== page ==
The Man, The Boy and the Donkey

A Man and his son were once going with their Donkey to market. As they were walking along by its side a countryman passed them and said: “You fools, what is a Donkey for but to ride upon?”

So the Man put the Boy on the Donkey and they went on their way. But soon they passed a group of men, one of whom said: “See that lazy youngster, he lets his father walk while he rides.”

So the Man ordered his Boy to get off, and got on himself. But they hadn’t gone far when they passed two women, one of whom said to the other: “Shame on that lazy lout to let his poor little son trudge along.”

Well, the Man didn’t know what to do, but at last he took his boy up before him on the Donkey. By this time they had come to the town, and the passers-by began to jeer and point at them. The Man stopped and asked what they were scoffing at. The men said: “Aren’t you ashamed of yourself for overloading that poor donkey of yours?”

The Man and Boy got off and tried to think what to do. They thought and they thought, till at last they cut down a pole, tied the donkey’s feet to it, and raised the pole and the donkey to their shoulders. They went along amid the laughter of all who met them till they came to Market Bridge, when the Donkey, getting one of his feet loose, kicked out and caused the boy to drop his end of the pole. In the struggle the Donkey fell over the bridge, and his fore-feet being tied together he was drowned. “That will teach you,” said an old man who had followed them: “Please all, and you will please none.”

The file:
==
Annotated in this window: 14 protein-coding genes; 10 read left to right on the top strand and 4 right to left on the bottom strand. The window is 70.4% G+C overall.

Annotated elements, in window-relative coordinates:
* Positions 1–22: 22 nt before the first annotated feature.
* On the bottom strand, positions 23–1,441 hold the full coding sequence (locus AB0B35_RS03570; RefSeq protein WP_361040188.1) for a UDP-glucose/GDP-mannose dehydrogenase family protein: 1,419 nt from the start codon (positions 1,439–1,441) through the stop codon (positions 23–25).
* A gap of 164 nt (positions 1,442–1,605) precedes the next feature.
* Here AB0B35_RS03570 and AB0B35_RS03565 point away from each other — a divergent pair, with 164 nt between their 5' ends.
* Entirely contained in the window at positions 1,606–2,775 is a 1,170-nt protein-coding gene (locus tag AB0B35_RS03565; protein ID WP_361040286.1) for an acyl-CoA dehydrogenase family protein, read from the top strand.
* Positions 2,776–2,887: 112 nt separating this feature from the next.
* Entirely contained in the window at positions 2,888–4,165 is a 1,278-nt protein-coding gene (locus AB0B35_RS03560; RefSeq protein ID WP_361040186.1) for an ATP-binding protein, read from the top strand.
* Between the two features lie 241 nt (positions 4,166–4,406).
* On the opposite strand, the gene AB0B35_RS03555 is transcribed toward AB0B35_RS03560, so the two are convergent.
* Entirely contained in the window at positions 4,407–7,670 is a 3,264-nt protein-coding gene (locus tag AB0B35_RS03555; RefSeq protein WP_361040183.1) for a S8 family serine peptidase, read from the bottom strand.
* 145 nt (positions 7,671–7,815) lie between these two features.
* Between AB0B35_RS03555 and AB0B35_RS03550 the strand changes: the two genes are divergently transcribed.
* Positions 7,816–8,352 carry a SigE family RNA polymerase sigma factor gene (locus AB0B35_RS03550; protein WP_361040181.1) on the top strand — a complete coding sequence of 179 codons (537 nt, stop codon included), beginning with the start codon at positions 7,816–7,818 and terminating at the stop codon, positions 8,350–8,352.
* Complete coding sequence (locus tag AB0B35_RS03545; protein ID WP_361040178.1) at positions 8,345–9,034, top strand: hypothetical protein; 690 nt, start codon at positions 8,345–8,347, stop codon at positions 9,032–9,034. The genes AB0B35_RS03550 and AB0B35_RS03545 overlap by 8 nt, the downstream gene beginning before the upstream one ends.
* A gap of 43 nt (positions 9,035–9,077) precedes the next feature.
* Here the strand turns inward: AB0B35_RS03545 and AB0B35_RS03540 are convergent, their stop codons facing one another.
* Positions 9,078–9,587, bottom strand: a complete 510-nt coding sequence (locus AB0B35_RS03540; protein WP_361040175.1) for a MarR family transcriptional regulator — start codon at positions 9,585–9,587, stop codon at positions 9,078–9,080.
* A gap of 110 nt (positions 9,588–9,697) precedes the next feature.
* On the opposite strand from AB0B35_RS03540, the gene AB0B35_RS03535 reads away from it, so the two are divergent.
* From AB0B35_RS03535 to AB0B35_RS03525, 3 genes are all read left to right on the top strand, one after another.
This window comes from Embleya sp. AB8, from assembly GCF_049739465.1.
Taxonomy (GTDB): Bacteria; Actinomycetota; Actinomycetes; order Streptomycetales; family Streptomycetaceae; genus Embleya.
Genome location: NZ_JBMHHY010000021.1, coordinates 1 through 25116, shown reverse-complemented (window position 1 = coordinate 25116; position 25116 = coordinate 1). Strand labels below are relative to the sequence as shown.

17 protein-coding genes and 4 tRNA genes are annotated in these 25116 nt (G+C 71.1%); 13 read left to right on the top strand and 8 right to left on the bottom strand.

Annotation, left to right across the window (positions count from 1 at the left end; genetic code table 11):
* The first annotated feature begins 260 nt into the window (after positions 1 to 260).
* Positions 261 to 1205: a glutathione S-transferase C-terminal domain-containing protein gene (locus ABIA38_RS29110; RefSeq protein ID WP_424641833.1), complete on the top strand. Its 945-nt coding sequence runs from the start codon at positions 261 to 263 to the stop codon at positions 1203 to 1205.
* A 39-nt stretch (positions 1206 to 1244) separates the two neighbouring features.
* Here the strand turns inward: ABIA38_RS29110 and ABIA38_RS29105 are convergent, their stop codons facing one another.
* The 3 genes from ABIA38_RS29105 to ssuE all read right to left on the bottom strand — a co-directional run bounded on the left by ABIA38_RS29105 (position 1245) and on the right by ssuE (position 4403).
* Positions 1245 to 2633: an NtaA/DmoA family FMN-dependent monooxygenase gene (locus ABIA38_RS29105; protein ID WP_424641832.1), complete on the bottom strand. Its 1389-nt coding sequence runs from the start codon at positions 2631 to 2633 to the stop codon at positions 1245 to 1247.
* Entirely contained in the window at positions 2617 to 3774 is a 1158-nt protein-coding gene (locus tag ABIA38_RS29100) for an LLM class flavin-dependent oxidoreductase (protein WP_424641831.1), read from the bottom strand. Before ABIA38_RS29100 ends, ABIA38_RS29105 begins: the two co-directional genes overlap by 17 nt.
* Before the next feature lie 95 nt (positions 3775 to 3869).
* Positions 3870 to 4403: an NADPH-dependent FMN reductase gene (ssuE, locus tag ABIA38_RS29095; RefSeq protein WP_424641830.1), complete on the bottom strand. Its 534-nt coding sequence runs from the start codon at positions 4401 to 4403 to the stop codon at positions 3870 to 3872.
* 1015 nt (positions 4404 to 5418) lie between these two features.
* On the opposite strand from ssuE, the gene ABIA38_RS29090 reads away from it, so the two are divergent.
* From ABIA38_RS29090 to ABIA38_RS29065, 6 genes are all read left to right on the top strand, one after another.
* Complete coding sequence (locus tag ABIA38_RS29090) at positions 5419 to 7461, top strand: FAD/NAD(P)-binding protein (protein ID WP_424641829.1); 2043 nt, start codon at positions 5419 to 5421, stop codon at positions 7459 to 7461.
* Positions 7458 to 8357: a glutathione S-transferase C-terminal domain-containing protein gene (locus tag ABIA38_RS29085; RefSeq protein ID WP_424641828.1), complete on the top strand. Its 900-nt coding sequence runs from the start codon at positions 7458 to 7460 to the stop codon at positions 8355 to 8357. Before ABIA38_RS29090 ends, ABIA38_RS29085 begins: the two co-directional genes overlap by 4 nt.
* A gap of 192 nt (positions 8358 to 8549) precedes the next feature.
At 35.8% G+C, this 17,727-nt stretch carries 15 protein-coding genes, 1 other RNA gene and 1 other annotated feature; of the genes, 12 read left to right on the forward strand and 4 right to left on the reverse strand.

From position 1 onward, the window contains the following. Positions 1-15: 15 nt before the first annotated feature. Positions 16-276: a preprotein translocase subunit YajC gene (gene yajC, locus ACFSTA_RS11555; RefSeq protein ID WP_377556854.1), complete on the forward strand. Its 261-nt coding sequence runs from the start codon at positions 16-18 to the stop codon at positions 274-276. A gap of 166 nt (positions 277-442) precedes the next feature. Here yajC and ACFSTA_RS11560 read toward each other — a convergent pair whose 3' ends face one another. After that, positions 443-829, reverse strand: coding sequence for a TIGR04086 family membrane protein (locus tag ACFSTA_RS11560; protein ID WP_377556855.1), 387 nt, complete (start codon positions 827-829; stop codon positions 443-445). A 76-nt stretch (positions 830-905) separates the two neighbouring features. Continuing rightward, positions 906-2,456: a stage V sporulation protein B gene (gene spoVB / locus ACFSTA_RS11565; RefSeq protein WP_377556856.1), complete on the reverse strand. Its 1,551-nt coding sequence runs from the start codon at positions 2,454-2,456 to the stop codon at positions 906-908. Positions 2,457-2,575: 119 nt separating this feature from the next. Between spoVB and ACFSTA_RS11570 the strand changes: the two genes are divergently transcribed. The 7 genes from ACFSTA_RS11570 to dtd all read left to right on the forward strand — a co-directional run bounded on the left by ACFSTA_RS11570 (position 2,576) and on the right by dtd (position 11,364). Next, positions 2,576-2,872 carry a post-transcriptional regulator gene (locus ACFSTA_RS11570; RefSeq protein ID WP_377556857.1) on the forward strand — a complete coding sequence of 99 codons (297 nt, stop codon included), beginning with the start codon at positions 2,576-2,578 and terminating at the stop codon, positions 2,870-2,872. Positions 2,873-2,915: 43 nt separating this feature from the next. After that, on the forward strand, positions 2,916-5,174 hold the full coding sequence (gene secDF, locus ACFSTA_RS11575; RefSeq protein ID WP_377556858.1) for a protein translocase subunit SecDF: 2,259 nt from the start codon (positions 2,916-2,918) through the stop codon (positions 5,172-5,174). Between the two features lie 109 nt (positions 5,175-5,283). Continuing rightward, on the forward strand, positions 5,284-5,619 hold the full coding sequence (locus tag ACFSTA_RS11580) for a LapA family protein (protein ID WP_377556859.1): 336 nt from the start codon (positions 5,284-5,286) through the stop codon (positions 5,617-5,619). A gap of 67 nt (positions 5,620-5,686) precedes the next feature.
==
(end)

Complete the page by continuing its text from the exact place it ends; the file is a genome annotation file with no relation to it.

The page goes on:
Source: Aesops Fables

The Eiffel Tower

The Eiffel Tower is one of the most recognisable landmarks on the planet. Built as the grand entrance to an 1889 world trade fair, the tower receives thousands of visitors every year and is a favourite spot for romantic rendevous.

But when it was built there was ferocious opposition. A group of leading artists and writers, including the author of “The Three Musketeers”, Alexander Dumas, filed a petition that read:

We, the writers, painters, sculptors, architects and lovers of the beauty of Paris, do protest with all our vigor and all our indignation, in the name of French taste and endangered French art and history, against theĀ useless and monstrous Eiffel Tower.

History vindicated Alexandre Eiffel. In 1889 he was roundly condemned. Today he is praised. His story shows us that what matters is not the opinions others have of us and what we do – these will change according to what is culturally fashionable – but holding onto what we believe to be the values and wisdom of God.